We’ve known that Marina Bay Sands, Changi Airport, Merlion Park, Universal Studios Singapore, Jurong Bird Park, Sentosa Island are brands that Singapore owns. They are Singapore’s word-class attractions that brings millions of visitors annually. But do you know that Singapore despite being a young nation, still has a lot to offer to the world? It has more than 100 historic sites, complete with markers that tell the stories of days gone by. By taking the road less travelled, you will be surprised at just how close to your doorstep such adventures can be. Singapore National Day celebrates its 52nd Independence on August 9, 2017; let’s dig deeper into the nation’s very rich cultural and natural heritage as we present some of its hidden treasures.

1. Southern Ridges

The Southern Ridges is a beautiful 10km stretch of green open spaces perfect for walking trails, spanning the hills of some of Singapore’s most popular parks and gardens, connected by picturesque ridges and pathways. It crosses Kent Ridge Park, Mount Faber Park, Telok Blangah Hill Park, Hort Park, Labrador Park and Harbour Front on the Southern Ridge of Singapore.
At the top of the trail is the Jewel Box, a bar, restaurant and refreshment area. Southern Ridges is characterized by sheltered areas, rain forest and a variety of flora and fauna in their natural habitat. The place offers panoramic views and amazing sights and sounds of the forest.

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2. Keppel Hill Reservoir

This is one of Singapore’s abandoned reservoirs that has been off the map and was rediscovered in 2014. The 2m-deep forgotten reservoir, reported to be dated as early as 1905, had appeared in the early maps. But by the fifties, it had vanished from the maps and its location was not officially marked for sixty years.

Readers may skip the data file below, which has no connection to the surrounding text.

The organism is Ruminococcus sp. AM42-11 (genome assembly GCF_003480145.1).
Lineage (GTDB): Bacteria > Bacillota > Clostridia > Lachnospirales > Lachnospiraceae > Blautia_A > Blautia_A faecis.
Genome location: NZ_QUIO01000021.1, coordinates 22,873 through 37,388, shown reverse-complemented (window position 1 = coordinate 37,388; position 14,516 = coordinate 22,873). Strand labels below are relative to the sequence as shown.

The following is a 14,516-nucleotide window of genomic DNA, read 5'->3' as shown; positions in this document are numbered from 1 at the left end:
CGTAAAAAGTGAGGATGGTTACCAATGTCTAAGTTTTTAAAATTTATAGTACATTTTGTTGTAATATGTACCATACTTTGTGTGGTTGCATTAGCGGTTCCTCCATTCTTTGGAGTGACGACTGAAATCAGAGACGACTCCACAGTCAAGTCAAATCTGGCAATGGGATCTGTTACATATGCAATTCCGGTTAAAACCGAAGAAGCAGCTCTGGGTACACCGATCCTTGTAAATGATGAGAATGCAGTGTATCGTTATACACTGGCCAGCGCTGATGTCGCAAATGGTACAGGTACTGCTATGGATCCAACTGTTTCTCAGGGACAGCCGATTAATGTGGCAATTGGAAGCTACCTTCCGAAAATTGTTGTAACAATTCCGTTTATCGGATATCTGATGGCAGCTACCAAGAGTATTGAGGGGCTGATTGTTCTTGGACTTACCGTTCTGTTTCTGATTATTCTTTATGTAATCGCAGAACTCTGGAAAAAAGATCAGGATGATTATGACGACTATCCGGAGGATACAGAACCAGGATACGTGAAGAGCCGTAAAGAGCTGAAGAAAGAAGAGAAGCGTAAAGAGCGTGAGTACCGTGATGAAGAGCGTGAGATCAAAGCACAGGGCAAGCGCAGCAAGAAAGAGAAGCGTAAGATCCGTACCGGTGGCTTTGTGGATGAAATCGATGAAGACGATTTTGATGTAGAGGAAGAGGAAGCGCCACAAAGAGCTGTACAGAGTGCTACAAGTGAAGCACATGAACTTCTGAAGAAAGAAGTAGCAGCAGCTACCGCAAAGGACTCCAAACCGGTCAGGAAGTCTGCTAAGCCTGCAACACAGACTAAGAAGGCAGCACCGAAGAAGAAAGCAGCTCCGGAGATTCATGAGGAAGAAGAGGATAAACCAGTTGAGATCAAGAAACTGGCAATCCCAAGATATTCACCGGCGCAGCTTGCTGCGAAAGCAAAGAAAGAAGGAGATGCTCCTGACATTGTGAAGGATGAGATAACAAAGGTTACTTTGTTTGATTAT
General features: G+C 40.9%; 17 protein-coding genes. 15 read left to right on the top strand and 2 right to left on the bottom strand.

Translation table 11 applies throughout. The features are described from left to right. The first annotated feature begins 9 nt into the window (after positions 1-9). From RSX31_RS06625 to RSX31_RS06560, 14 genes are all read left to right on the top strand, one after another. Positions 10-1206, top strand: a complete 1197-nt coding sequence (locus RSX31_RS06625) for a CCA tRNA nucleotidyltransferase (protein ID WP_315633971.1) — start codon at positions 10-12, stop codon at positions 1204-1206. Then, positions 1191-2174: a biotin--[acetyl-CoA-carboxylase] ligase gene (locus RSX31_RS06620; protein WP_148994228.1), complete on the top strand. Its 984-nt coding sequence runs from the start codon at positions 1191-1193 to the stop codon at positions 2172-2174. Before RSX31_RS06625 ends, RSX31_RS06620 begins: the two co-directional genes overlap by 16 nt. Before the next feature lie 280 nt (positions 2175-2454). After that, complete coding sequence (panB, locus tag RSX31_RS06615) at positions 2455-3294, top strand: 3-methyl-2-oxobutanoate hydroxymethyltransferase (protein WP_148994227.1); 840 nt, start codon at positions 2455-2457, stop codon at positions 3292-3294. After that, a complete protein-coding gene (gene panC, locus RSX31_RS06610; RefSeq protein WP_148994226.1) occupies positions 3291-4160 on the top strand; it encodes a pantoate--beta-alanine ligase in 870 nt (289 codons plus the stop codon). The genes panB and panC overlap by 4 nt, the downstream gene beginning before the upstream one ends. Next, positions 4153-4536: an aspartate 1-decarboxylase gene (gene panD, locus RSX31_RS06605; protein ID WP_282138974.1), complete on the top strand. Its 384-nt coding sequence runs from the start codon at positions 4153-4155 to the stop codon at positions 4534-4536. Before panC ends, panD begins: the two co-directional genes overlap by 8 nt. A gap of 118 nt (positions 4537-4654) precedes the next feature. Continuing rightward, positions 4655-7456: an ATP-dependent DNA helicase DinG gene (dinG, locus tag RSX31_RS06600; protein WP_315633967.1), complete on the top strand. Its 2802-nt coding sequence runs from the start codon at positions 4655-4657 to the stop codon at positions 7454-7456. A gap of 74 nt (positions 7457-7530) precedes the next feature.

Remnants of the reservoir still exist today, such as concrete steps, an old diving board and a bathing area. New pipes and pumps, appear to be in fine working conditions, linking to the reservoir that is only about one-third of an Olympic-sized swimming pool. The reservoir still has a working water filtration system and houses many different types of wildlife.

Photo credit: Remembering Singapore (https://remembersingapore.org/keppel-hill-reservoir/)

Photo credit: Remembering Singapore

3. Fort Siloso

Fort Siloso is a former coast artillery battery. It is the only remaining battery which has been restored, out of the twelve batteries placed in strategic positions which comprised “Fortress Singapore” at the beginning of WWII. Today the fort has been fitted with elements to bring history alive for the tourists. There are interactive exhibits recreating dramatic scenes from the part. Visitors are taken on a tour tram as guides describe the site and explain its role in the defense of the Malayan region. Visitors can explore the tunnels; see guns and cannons, film clips and historic photographs.

Photo credit: LimeBye (Flickr)

Photo credit: LimeBye (Flickr)

4. Orchard Road

Commonly referred to as Orchard, it is a boulevard that is 2.2 kilometers long and considered Singapore’s shopping and entertainment hub. It is locally called Tang Leng Pa Sat Koi by the Chinese Singaporeans and Vaira Kimadam by the Tamil people. Orchard Road gets its name from the numerous plantations and orchards that were present in that area in the 19th century and earlier. Popular legend also attributes the name to Mr. Orchard, the owner of many of the plantations in that neighborhood. Some of the numerous buildings from the colonial times that are worth checking out; are now luxury hotels. There are a number of cool restaurants and cafes to visit for some great food. It is also home to Istana, the official residence of the President of Singapore.

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5. Pulau Ubin

Pulau Ubin which literally means “Granite Isalnd,” first appeared on a map in an 1828 sketch of the Island of Singapore as Pulo Obin and in Franklin and Jackson’s map as Po. Ubin. Simply known as Ubin, it is an island situated in the north east of Singapore, to the west of Pulau Tekong. Granite quarrying supported a few thousand settlers on Pulau Ubin in the 1960s, but only about a hundred villagers live there today. It is one of the last rural areas to be found in Singapore, with an abundance of natural flora and fauna.

Photo credit: PROJirka Matousek (Flickr)

Photo credit: PROJirka Matousek (Flickr)